One of her main rules is to purge in one go, and not create “maybe” piles for belongings that might be allowed to stay. She argues that once the purge has been done, good habits can take place. She might not approve of my daily giveaway approach, but then, my goal is not simply to get rid of stuff, but also to focus on the people in my life. However, because she has such a simple, respectful and magical approach to stuff, today, in her honor, I adopted her “organized purge” approach to some of my drawers, going through undergarments, socks and t-shirts and throwing away those items that always bother me a bit and those that I never seem to need. I filled a plastic bag full of these and headed for one of the yellow Planet Aid Clothes and Shoes bins close to our home (http://www.planetaid.org). Thanking the items I used for their service and the ones I hadn’t used for their patience, I dropped the bag into the bin and hoped that some of the items might “spark joy” in the lives of a recipient half way across the world.
In the mornings, my son Theo likes to ride his scooter to school. We live on a sloping street and he speeds down the hill to the end of the road and then for the rest of the way, he weaves his way past other families all the way to the schoolyard gate. I run behind him carrying his backpack like a lopsided Sherpa. I willingly take on this role so that he can enjoy his journey to school and avoid further visits to the chiropractor for his back. Then after I drop him off, I wheel the scooter back towards home, sometimes jumping on and propelling myself along the street when I’m feeling particularly perky. Most days, I stash it behind the tree at the end of the street while I go for my morning walk along the lake and then pull it out from its hiding place on my way back home. One morning this week, I forgot to pick it up from behind the tree, and the next morning when I realized my mistake and looked for it behind the tree, it was gone. I was crushed. I felt truly rotten that I’d lost Theo’s fun scooter – I hadn’t meant to give that away to anyone! During one of my breaks from beating myself up, it occurred to me that Adam, our neighbor who lives in the house by the tree, might have put it away to keep it safe, so I sent him an email and hoped for the best.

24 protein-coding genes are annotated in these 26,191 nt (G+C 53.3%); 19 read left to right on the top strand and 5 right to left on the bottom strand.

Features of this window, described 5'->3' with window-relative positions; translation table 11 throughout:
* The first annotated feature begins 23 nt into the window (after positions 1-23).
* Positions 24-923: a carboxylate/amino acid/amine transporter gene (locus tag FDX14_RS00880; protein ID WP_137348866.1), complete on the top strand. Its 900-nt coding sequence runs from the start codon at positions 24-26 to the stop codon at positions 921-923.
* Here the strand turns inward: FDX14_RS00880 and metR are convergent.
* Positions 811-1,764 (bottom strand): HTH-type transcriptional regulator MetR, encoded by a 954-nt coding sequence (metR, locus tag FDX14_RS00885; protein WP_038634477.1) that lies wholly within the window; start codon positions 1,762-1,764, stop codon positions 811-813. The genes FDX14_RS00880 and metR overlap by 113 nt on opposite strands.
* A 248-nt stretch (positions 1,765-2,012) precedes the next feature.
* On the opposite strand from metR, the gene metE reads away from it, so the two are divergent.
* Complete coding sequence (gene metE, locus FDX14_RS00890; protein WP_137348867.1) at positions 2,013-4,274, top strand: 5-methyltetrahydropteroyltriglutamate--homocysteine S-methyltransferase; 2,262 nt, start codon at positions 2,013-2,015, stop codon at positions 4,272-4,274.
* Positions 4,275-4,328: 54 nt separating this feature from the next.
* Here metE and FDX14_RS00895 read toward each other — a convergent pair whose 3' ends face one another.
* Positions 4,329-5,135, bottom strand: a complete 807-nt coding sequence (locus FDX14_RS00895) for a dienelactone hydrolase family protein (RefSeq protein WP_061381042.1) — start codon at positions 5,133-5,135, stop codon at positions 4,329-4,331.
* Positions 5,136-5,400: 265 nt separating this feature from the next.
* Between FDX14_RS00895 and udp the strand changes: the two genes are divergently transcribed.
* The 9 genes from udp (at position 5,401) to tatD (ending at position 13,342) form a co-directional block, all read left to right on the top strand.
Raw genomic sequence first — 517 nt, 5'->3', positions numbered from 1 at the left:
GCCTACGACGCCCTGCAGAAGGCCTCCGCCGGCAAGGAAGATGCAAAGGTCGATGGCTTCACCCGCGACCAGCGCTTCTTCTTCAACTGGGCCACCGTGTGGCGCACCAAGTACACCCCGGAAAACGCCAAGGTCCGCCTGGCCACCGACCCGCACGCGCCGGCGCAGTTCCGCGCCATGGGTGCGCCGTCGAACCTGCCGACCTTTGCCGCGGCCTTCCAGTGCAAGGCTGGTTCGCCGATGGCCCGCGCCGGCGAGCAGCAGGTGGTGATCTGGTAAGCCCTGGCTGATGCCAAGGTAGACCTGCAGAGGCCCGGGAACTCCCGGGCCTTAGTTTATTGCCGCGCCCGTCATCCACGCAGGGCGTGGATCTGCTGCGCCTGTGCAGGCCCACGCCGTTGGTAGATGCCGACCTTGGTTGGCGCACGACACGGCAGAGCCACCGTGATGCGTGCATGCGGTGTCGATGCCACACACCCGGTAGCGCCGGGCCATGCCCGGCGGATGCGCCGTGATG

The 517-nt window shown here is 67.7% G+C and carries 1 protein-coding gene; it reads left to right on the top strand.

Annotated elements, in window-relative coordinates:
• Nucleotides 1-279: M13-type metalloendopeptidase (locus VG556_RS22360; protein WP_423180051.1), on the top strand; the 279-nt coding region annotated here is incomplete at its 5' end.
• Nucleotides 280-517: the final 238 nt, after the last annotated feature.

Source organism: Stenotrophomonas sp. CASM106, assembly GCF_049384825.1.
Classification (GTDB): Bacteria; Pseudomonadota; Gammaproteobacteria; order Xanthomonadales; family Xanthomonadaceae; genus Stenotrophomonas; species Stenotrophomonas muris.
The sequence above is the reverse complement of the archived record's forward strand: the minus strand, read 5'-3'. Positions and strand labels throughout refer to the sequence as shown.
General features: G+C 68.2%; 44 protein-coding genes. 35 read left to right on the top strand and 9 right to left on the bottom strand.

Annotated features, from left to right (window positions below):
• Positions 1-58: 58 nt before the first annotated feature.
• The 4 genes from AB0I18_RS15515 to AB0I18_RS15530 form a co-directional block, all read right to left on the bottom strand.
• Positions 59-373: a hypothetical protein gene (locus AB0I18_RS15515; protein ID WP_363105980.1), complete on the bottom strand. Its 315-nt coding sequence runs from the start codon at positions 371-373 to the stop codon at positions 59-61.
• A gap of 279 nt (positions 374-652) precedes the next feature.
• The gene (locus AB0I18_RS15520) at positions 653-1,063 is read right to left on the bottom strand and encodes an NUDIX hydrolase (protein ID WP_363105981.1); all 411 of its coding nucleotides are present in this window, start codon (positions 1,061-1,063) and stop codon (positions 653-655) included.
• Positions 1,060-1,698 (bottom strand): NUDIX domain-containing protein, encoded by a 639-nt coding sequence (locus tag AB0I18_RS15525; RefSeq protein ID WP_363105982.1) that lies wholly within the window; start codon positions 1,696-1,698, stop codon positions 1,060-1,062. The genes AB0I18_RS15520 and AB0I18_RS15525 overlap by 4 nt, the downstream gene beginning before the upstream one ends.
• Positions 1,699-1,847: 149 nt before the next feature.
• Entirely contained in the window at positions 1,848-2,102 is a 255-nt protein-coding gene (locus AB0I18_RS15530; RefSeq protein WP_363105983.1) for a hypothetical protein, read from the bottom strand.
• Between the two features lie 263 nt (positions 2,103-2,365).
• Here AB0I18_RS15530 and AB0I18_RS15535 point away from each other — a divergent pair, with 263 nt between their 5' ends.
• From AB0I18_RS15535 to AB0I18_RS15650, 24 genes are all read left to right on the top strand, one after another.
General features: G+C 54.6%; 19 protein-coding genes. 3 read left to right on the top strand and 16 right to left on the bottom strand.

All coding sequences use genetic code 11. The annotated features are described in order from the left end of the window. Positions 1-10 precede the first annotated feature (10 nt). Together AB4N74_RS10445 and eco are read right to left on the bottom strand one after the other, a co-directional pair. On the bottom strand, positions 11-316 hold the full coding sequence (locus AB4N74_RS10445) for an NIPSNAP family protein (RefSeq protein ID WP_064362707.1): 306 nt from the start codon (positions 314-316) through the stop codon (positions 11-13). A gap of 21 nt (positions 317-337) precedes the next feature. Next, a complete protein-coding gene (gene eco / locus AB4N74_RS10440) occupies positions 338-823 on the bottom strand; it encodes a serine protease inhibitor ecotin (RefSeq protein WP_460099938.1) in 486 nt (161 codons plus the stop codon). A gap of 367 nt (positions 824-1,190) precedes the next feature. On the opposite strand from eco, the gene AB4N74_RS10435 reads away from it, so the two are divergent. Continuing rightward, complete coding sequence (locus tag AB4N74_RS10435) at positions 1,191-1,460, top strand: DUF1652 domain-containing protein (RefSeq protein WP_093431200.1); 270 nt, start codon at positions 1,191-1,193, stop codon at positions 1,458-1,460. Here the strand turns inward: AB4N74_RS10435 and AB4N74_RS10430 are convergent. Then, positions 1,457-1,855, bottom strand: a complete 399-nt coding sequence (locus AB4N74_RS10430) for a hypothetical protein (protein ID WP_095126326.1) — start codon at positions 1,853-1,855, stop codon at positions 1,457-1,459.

(Photo by Luis Sinco, LA Times)
This morning, he replied saying he had done exactly that. When I looked out of the front window, I saw him riding up the street towards our house. I had been saving an iron candelabra to give him, so I grabbed it and took it out to him, asking if he might be able to use it for his tree. In any other neighborhood in Los Angeles, this might sound like an odd idea, but the tree behind which I had stashed the scooter is no ordinary tree. It is probably the most famous tree in Los Angeles – the Chandelier Tree, a hundred year-old sycamore that arches out over the end of our street and glows at night with the light of 40 or 50 chandeliers. Adam has been collecting them for several years now and, with the help of his aerialist roommate Brion, has hoisted them up into the branches, rewiring and weatherproofing them to create a magical tree that draws smiles from neighbors and attracts visitors from all over town. The LA Times recently wrote a feature (http://www.latimes.com/home/la-hm-chandelier-tree-20140712-story.html). After our house fire, we gave him the small chandelier from our damaged home, and today’s candelabra might join it up there some day. I’ve been thinking a lot about giving lately. Adam’s glorious tree, born of his creativity and generous spirit, is a real gift to those around him.